Sleep, or the lack of it, is one of the most widely written about and discussed topic within the range of baby care issues.
“How do I get my baby to sleep through the night?” is the most commonly asked question and sought-after solution among all those who are preparing for or have reached parenthood.
The following super seven are just the tip of the iceberg but will help your baby establish healthy and positive associations to bedtime and sleep.
- All babies learn by association. It is therefore important from Day 1 that your baby learns the right associations. Learning how to associate the differences between night and day, feeding and cuddling, playing and sleeping is essential. Babies are not born with negative sleep associations – they only learn and adopt the bad habits we teach them!
- Many parents are misled into thinking that if the baby has less sleep during the day he will sleep better at night. This is simply not the case – actually the opposite will occur, resulting in an overtired baby being unable to feed, settle or sleep properly at all. Remember – Sleep breeds sleep!
- By establishing my plan [as set out in my book, the Sensational Baby Sleep Plan] within the first few weeks of life, your baby will quickly begin to understand and accept the daily sequence of events with regard to his feed and sleep times. For example, following the same pattern of bath, feed, bed at the end of the day becomes a clear signal that sleepy-time is approaching and going to bed will become a regular part of life that your baby accepts as normal.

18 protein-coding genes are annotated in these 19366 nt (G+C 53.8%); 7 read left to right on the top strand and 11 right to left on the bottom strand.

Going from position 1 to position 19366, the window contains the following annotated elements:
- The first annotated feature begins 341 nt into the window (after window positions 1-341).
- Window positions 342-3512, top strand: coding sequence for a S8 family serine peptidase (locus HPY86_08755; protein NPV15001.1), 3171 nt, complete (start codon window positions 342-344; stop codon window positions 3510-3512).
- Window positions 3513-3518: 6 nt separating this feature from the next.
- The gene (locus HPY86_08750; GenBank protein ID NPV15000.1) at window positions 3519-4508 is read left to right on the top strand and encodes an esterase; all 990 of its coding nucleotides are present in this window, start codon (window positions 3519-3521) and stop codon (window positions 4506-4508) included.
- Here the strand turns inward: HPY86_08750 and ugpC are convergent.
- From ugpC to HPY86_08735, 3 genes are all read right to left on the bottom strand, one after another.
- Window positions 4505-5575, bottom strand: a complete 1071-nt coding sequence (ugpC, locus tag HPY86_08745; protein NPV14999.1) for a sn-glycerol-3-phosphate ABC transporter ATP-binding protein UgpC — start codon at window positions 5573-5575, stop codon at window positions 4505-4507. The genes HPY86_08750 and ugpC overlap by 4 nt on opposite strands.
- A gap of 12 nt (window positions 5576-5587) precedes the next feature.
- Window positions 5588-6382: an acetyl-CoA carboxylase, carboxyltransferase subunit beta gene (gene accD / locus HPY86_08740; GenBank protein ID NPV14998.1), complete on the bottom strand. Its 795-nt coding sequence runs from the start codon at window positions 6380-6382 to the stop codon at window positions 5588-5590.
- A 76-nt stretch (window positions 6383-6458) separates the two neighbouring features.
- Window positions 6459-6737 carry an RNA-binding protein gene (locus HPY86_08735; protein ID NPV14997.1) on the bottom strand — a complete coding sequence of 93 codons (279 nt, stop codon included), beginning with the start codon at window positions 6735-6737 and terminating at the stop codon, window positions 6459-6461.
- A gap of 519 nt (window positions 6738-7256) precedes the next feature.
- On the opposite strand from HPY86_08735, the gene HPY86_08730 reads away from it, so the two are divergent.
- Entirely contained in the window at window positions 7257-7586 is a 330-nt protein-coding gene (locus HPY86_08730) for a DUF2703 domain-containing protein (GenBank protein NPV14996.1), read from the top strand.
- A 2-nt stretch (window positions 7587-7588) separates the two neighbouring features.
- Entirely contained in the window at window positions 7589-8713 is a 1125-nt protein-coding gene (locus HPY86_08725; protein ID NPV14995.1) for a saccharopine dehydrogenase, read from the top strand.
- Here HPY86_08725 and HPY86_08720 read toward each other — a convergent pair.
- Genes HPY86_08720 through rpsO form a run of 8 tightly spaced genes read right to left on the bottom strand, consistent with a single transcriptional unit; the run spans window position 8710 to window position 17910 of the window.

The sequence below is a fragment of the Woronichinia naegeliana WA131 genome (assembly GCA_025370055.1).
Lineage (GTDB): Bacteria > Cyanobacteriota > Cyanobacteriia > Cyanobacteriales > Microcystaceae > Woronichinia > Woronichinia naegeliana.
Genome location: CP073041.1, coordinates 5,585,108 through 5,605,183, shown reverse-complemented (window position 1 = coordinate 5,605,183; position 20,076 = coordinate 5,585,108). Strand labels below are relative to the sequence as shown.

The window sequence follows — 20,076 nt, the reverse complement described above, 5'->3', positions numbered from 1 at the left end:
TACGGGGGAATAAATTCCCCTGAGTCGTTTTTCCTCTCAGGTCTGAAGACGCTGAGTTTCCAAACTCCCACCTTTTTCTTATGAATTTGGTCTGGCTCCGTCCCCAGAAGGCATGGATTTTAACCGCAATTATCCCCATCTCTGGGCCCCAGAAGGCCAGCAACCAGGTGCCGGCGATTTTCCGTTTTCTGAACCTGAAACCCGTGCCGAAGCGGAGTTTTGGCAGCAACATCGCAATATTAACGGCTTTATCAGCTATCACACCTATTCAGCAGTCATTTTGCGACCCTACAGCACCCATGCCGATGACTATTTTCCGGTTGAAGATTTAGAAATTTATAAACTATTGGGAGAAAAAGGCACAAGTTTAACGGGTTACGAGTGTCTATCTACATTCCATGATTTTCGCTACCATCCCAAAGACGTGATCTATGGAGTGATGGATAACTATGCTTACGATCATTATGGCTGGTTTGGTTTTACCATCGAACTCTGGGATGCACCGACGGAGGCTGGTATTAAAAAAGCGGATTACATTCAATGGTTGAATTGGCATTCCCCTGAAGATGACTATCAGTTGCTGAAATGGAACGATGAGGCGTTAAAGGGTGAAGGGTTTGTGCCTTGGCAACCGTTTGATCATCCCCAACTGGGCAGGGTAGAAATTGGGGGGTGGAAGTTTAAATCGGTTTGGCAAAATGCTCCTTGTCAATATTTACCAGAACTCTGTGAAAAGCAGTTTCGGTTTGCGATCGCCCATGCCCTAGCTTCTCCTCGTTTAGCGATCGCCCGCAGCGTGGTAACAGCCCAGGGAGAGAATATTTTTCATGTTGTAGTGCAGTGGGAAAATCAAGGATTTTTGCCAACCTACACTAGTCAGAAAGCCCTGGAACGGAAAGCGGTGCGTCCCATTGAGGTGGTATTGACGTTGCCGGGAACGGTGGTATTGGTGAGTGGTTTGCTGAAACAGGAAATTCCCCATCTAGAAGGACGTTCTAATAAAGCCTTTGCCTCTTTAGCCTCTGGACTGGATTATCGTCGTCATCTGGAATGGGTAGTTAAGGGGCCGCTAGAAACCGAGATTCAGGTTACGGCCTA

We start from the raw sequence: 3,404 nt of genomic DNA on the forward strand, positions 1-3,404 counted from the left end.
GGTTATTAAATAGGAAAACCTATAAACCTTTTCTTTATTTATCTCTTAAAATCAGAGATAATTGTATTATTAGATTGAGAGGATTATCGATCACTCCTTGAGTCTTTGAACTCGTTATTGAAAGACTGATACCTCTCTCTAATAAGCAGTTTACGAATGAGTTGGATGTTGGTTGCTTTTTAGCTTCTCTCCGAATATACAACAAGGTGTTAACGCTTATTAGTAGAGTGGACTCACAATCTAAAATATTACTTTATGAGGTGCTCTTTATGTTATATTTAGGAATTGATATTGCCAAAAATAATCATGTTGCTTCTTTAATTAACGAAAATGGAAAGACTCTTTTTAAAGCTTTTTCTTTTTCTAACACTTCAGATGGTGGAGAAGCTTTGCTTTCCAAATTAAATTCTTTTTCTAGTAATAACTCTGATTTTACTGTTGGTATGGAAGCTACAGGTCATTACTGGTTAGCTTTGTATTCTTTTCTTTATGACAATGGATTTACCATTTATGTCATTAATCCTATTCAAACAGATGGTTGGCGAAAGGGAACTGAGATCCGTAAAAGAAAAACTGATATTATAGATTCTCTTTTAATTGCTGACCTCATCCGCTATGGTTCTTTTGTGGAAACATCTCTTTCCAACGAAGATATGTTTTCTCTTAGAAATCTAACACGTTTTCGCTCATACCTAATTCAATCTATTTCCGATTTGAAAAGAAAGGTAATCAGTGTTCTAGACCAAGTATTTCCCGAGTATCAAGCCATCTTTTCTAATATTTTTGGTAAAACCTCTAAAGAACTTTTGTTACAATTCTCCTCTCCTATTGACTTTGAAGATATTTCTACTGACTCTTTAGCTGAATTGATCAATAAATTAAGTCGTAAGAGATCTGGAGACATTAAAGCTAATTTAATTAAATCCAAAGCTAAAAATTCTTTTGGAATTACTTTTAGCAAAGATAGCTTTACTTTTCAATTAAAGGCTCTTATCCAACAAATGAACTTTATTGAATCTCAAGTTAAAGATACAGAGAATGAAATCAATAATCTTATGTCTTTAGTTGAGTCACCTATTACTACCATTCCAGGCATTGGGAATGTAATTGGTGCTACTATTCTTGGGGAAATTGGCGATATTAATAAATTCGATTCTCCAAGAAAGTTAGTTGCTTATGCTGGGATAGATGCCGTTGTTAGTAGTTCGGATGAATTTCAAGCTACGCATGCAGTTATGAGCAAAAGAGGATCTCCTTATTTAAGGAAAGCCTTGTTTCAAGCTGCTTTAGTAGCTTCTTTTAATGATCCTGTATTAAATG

- Differentiating between day and night from as early as possible is vital in establishing good sleep patterns for your baby. It can be useful to ensure that the nursery is reasonably dark throughout the night. Always wake your baby to stay on track with the feeding schedule during the day, but leave him to sleep through the night only feeding when he wakes and genuinely needs a feed. I never wake a sleeping baby at night unless there is a medical reason to do so! After all, babies need to learn to eat during the day and sleep during the night – just as we do!
- Fostering independent sleep habits in your baby from the start will help promote positive associations to sleep. Your baby needs to learn to self settle and soothe and be able to fall asleep in his own cot without the need of any comforter such as a dummy, falling asleep whilst feeding, being rocked to sleep etc etc. Putting him down when still awake and allowing him to fall asleep unaided helps teach him the art of independent sleep.
- Do resist the temptation to fill your baby’s cot with stimulating toys and mobiles, this is her bed and should therefore be a calm, peaceful place in which to sleep (not play!).
- I do recommend the use of an under mattress breathing and movement sensor as these monitor your baby’s movements and sound an alarm if his breathing dips to unacceptable level or stops completely, thus alerting you in time to avoid a possible cot death. This gives a big piece of mind for a relatively small investment.